A key player to watch next season is Charlie Blackmon, who is still hitting well but struggling tremendously on the defensive end. The quicker the NL can adopt the DH, the quicker the Rockies can provide Blackmon with some type of mechanism to keep hitting as he gets older and (potentially) continues to fade on the defensive end. The best scenarios involving the Rockies likely involve a continued breakout by Sam Hilliard, and I think that’s certainly possible.
However, guys like David Dahl, Ryan McMahon, and Ramiel Tapia enter this season largely with the same questions they had entering last season. Since health has been such a factor, you’d like to see that whole group put up over 500 plate appearances each. Finally, I have my doubts that established relievers like Wade Davis, Bryan Shaw, and/or Jake McGee return to their glory days — but marginal improvements wouldn’t be unheard of. That being said, it still surprises me that Scott Oberg isn’t the clear choice for closer.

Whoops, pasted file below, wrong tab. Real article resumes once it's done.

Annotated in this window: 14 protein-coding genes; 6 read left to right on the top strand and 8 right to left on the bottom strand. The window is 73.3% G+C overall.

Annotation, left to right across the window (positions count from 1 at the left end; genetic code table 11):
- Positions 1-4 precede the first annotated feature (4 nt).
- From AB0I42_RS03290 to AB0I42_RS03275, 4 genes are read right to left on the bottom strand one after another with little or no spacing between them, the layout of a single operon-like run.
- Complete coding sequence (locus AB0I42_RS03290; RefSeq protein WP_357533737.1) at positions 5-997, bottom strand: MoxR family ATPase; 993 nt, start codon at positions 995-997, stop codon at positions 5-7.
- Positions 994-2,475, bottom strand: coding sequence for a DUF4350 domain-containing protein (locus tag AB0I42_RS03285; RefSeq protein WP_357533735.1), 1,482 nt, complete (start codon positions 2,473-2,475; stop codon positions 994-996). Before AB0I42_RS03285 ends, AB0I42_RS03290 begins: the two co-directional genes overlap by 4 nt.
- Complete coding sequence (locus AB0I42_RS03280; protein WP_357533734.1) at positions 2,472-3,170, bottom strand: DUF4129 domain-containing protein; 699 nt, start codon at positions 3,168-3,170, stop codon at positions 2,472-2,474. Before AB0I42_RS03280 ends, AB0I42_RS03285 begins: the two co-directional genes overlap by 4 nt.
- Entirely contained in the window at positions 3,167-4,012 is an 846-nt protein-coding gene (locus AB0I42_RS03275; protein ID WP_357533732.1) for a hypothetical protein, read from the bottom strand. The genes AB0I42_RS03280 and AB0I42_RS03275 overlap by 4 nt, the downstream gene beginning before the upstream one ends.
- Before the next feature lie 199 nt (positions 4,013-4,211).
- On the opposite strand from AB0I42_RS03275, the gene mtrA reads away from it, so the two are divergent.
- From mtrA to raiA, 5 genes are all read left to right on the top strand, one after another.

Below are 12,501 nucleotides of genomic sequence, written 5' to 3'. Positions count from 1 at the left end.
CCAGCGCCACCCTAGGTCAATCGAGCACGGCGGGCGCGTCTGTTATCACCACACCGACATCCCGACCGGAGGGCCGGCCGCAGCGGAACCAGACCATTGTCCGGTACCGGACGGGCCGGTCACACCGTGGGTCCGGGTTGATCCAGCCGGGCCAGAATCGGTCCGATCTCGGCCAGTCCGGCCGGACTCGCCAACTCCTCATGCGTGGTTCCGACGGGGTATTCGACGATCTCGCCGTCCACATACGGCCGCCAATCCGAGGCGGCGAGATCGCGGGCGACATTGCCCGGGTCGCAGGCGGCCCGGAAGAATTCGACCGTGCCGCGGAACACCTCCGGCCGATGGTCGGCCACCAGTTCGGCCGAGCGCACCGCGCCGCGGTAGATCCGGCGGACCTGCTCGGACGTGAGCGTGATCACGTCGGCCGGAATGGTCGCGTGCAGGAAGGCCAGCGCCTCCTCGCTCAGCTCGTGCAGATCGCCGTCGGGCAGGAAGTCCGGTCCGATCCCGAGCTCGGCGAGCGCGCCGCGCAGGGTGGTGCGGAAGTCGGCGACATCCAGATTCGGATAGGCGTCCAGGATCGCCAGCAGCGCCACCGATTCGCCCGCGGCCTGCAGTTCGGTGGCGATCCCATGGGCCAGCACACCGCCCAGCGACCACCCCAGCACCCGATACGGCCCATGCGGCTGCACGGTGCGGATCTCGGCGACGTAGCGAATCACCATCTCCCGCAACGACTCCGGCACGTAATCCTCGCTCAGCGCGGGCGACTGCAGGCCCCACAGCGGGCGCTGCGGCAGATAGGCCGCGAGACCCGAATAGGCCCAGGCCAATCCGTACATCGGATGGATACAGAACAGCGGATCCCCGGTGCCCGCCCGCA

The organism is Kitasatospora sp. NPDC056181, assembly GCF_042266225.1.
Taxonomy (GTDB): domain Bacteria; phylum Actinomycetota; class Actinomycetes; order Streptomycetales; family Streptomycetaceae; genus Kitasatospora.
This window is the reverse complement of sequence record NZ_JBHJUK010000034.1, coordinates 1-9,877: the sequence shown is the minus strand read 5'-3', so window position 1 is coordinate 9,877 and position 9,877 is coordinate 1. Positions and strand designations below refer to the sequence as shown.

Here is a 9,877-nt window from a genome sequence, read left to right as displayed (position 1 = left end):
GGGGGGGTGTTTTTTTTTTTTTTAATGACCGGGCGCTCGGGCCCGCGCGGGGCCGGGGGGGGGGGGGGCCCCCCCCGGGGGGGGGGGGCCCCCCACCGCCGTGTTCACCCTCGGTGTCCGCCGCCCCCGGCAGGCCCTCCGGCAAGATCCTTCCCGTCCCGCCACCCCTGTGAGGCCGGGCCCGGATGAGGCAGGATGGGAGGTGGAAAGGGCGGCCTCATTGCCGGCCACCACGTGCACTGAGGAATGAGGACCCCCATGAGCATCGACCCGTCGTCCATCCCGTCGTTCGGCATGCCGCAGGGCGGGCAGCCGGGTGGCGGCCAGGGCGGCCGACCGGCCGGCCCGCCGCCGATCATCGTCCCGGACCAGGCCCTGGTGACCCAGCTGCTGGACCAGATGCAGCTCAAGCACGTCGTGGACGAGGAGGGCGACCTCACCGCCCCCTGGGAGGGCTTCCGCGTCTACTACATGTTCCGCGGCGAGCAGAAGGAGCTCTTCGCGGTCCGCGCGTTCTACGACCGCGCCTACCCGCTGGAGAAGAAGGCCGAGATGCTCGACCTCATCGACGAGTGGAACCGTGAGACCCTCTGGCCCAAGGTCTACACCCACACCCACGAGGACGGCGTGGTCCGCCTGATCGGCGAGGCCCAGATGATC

There are far more questions and potential downsides to this Rockies team in 2020 than 2019. As it turns out, that uncertainty is about the only thing the Rockies added this offseason. Additionally, nobody really knows if the team becomes more aggressive in trading Arenado, Gray, and/or Story should the season start to slump early on. Oh, and don’t forget the uncertainly surrounding when the season will start (or how much of it will be played).
Even if the best-case scenarios play out, it’s hard to imagine a Rockies team that finishes over .500. PECOTA projects the team to go 77-85, and I think that’s fair. My educated guess would be a little more pessimistic, but that depends on several unknowns. Will the Rockies move some of the guys they’ve shopped if/when things get rough? How many games will be played this season? Higher levels of uncertainty are about the only thing the Rockies acquired this offseason, and the saddest part is that it didn’t have to be this way.
We may not know the answers to the questions surrounding the Rockies upcoming season, but one thing seems true: the Rockies are a team destined to return to the bottom of the NL West.
Shawn Brody is a grad student and contributor for Beyond the Box Score. You can find him on Twitter @ShawnBrody, where he likes to yell about the New York Mets.